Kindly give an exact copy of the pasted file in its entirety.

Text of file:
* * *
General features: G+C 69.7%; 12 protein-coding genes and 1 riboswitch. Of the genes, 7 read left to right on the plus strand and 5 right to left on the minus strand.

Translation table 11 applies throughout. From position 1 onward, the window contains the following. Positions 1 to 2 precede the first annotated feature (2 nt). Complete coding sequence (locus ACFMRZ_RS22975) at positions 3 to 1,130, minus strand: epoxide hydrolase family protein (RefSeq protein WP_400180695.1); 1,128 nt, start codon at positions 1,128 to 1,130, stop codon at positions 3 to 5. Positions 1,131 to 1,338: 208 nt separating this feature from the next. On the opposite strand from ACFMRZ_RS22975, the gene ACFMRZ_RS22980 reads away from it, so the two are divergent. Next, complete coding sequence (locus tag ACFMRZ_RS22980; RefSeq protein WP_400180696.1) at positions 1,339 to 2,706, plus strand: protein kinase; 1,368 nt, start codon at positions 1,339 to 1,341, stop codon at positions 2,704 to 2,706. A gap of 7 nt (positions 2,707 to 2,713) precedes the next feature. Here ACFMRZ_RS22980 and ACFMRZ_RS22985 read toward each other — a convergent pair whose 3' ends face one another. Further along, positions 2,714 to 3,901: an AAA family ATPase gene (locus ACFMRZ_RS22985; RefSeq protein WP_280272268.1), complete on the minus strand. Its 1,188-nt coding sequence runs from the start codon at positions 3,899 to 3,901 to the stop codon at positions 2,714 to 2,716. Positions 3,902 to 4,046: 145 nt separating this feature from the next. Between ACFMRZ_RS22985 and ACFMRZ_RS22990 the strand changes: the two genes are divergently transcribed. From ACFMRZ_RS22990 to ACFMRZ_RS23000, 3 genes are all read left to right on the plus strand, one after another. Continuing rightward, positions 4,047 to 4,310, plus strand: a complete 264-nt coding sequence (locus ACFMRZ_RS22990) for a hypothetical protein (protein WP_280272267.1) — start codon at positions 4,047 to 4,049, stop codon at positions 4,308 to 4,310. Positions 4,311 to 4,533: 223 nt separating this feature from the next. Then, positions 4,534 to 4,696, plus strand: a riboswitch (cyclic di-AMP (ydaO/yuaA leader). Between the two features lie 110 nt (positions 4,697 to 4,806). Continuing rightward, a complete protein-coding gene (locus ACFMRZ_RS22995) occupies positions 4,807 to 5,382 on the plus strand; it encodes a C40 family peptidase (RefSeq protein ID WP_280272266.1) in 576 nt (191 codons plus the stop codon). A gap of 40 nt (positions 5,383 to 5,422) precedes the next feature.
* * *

General features: G+C 69.7%; 12 protein-coding genes and 1 riboswitch. Of the genes, 7 read left to right on the plus strand and 5 right to left on the minus strand.

Translation table 11 applies throughout. From position 1 onward, the window contains the following. Positions 1 to 2 precede the first annotated feature (2 nt). Complete coding sequence (locus ACFMRZ_RS22975) at positions 3 to 1,130, minus strand: epoxide hydrolase family protein (RefSeq protein WP_400180695.1); 1,128 nt, start codon at positions 1,128 to 1,130, stop codon at positions 3 to 5. Positions 1,131 to 1,338: 208 nt separating this feature from the next. On the opposite strand from ACFMRZ_RS22975, the gene ACFMRZ_RS22980 reads away from it, so the two are divergent. Next, complete coding sequence (locus tag ACFMRZ_RS22980; RefSeq protein WP_400180696.1) at positions 1,339 to 2,706, plus strand: protein kinase; 1,368 nt, start codon at positions 1,339 to 1,341, stop codon at positions 2,704 to 2,706. A gap of 7 nt (positions 2,707 to 2,713) precedes the next feature. Here ACFMRZ_RS22980 and ACFMRZ_RS22985 read toward each other — a convergent pair whose 3' ends face one another. Further along, positions 2,714 to 3,901: an AAA family ATPase gene (locus ACFMRZ_RS22985; RefSeq protein WP_280272268.1), complete on the minus strand. Its 1,188-nt coding sequence runs from the start codon at positions 3,899 to 3,901 to the stop codon at positions 2,714 to 2,716. Positions 3,902 to 4,046: 145 nt separating this feature from the next. Between ACFMRZ_RS22985 and ACFMRZ_RS22990 the strand changes: the two genes are divergently transcribed. From ACFMRZ_RS22990 to ACFMRZ_RS23000, 3 genes are all read left to right on the plus strand, one after another. Continuing rightward, positions 4,047 to 4,310, plus strand: a complete 264-nt coding sequence (locus ACFMRZ_RS22990) for a hypothetical protein (protein WP_280272267.1) — start codon at positions 4,047 to 4,049, stop codon at positions 4,308 to 4,310. Positions 4,311 to 4,533: 223 nt separating this feature from the next. Then, positions 4,534 to 4,696, plus strand: a riboswitch (cyclic di-AMP (ydaO/yuaA leader). Between the two features lie 110 nt (positions 4,697 to 4,806). Continuing rightward, a complete protein-coding gene (locus ACFMRZ_RS22995) occupies positions 4,807 to 5,382 on the plus strand; it encodes a C40 family peptidase (RefSeq protein ID WP_280272266.1) in 576 nt (191 codons plus the stop codon). A gap of 40 nt (positions 5,383 to 5,422) precedes the next feature.